The Hangover Part III

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Don't fear the final hangover

The Hangover part 3 is a fond farewell to the trilogy with proof that there is literally nowhere else for this franchise to go.

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Reviewer rating:

Rating: 3 out of 5 stars

Reader rating:

Rating: 3 out of 5 stars (12 votes)

When a film series makes as much money as this has, there is usually something interesting hiding out the back in the screenplay. Critics may damn the vulgarity of recent R-rated comedy (and I often do), but audiences respond instinctively to new ideas, or at least new bottling of old ones.

In the first film, three friends woke up in the penthouse at Caesars Palace Hotel in Vegas after a bucks night, with no memory of what had happened the night before. There was a tiger in the bathroom, a baby in the closet and Doug, the man who was getting married, had disappeared. Retracing their steps, the mild-mannered dentist Stu (Ed Helms) discovered that he had married a hooker the night before (Heather Graham), they'd all been drugged with Rohypnol, and they were now being pursued by a mad bipolar Chinese gangster with a small penis. Mr Chow (Ken Jeong) had turned up naked in the trunk of their car.

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In bed with criminals: John Goodman plays a Vegas gangster.

Everyone, including director Todd Phillips (Old School), was surprised by how well that film did, although when a studio pays $2 million for a script someone saw its potential. I do not know what made it so big, but I'll tell you anyway.

I think The Hangover dramatised the dreams and nightmares of the average American Joe on the eve of marriage: go to Vegas, get wild and crazy with your buddies (not your wives) and return home with a manly secret, to be spoken of only among the few. This part was about forbidden fruit, which is why Heather Graham played the prostitute. You wish, the film was saying to the men in the audience. The script then punished the cast, to a degree that was funny and salutary. See what happens when you give in to the devil? Transgressors always pay a price, even in comedy.

To put it another way, The Hangover was a Freudian slip. It dramatised - deep breath - Freud's structural model of the human psyche. Alan (Zach Galifianakis) was the Id, the instinct become rampant, a sort of mother-hating overweight man-child, a veritable psych ward of mental illnesses with a fondness for all pharmaceuticals. Stu was the super ego, the sensible dentist, the limiter, the thinker. Bradley Cooper's handsome Phil, an amoral goodtime boy, was the ego, up for anything but still capable of reason (unlike Alan).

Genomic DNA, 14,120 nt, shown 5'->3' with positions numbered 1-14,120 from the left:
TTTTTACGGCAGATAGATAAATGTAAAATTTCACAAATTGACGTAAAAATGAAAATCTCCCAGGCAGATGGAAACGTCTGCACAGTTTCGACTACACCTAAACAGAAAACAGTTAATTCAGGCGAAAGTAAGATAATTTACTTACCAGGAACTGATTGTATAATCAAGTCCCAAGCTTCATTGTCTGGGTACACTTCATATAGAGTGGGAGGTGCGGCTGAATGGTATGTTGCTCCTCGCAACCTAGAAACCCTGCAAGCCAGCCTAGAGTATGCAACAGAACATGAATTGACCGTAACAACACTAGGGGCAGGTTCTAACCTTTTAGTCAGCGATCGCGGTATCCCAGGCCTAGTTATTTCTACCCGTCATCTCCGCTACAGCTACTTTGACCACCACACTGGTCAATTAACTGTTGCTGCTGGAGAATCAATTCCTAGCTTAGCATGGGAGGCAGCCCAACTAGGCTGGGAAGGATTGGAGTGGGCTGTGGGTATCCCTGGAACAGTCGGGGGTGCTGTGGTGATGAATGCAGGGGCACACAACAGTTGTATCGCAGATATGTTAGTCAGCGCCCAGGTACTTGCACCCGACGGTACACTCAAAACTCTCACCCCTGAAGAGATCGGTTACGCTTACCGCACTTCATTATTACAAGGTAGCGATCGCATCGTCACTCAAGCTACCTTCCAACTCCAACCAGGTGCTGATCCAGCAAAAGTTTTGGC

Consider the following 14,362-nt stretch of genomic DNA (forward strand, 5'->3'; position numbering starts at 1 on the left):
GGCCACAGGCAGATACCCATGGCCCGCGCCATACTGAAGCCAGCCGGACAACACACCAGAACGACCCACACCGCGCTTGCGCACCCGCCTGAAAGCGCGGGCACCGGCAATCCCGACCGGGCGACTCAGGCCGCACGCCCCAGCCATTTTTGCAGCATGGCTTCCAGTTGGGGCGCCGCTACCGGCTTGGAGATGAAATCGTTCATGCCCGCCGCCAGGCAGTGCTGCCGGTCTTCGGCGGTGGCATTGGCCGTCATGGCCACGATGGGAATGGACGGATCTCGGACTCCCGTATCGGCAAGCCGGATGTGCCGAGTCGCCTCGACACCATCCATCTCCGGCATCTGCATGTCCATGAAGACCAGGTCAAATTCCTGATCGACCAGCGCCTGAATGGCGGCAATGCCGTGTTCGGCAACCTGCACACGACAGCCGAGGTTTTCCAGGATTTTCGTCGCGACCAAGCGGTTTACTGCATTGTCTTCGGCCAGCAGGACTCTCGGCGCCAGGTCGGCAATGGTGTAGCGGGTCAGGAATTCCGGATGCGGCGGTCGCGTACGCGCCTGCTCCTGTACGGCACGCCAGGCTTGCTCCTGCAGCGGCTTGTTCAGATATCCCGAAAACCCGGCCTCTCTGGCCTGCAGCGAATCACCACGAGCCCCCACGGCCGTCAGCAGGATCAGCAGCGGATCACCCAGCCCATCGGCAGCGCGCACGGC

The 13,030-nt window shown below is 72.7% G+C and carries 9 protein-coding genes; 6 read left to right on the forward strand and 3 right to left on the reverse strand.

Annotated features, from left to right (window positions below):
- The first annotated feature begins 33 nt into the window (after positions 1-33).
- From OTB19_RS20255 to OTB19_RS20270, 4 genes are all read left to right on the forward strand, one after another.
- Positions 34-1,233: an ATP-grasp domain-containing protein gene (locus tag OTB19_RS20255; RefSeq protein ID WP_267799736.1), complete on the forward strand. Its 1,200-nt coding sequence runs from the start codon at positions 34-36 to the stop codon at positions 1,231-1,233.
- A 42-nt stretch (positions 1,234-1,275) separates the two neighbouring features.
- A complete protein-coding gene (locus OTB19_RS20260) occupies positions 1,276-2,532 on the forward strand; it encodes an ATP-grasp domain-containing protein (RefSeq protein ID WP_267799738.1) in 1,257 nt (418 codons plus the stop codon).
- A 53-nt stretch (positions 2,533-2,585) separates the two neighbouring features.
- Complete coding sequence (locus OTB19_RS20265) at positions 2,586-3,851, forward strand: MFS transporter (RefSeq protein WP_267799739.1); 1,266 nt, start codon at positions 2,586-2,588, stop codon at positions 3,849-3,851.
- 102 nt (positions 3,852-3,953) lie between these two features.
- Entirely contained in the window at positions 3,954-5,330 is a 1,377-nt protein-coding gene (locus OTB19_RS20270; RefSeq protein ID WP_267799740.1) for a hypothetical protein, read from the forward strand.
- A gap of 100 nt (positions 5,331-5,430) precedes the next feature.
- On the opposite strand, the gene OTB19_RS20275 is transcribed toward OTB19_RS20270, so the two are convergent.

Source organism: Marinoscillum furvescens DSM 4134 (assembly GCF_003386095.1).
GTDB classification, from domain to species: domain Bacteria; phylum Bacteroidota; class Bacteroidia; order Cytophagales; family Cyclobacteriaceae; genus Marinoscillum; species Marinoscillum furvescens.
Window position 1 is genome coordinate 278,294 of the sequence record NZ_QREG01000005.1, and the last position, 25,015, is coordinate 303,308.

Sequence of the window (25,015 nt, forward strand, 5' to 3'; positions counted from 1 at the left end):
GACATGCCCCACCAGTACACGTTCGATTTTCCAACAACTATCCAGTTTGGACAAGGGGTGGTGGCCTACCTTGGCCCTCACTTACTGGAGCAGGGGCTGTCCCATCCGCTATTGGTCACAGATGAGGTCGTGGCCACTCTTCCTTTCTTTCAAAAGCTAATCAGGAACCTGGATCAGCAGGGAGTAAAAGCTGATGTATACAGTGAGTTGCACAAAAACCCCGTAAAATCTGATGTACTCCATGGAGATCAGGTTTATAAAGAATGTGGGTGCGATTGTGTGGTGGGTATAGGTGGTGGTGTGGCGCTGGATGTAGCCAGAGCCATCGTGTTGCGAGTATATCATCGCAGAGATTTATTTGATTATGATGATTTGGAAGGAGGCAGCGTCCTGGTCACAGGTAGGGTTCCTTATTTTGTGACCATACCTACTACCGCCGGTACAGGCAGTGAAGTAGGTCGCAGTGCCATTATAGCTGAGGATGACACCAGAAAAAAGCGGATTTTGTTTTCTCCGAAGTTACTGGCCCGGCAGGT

It was an appealing mix of characters, with an appealing set of mostly new actors. Cooper was becoming one of the world's most desirable men; Galifianakis announced his arrival in the comedy big top with this role. There has never been a movie character quite like Alan, the moron who thinks he is the smartest guy in the room.

The meanness made it modern. In the third film, Alan treats his mother like a servant and his Mexican nanny like dirt, after the death of his dad (Jeffrey Tambor). In the first 20 minutes, a giraffe and a couple of roosters meet their maker, and the film gleefully libels several cultures (the Thais, the Chinese, the Mexicans), basically anyone who's not white and American. All of this happens as the four pals are sucked into a maelstrom, courtesy of John Goodman, making his debut as a Vegas gangster. Marshall (Goodman) wants the boys to find the gold Chow stole from him. The path leads back to Vegas, where they lost it first time round.

Chow's role has grown with each movie. He's the star of the third, allegedly final, instalment. If anything, he's crazier than Alan, with whom he has bonded. Chow is a bisexual, drug-loving natural born criminal with a need to be loved, a potent combination. Most of the laughs in Part III come from him, but in truth, there are fewer than we expect from this series.

As novelty recedes, Todd Phillips and his co-writer reach for more seasoning: worse language, kinkier situations, real violence instead of threatened. The law of sequels applies: everything is stupider, louder and coarser, but that's what some of the audience wants. A giraffe's head through the windshield of a car full of happy kids? What could be funnier?

The series is all about the idea that the world is much nastier and more threatening than innocent people realise, especially beyond America's borders, although not exclusively. The heartland of the film is the playpen of Las Vegas, where all masculine desires can be indulged, before surrender to the feminine, the stable. There's an enemy within, in the hearts of men. It's less old school than Old Testament.

Twitter @ptbyrnes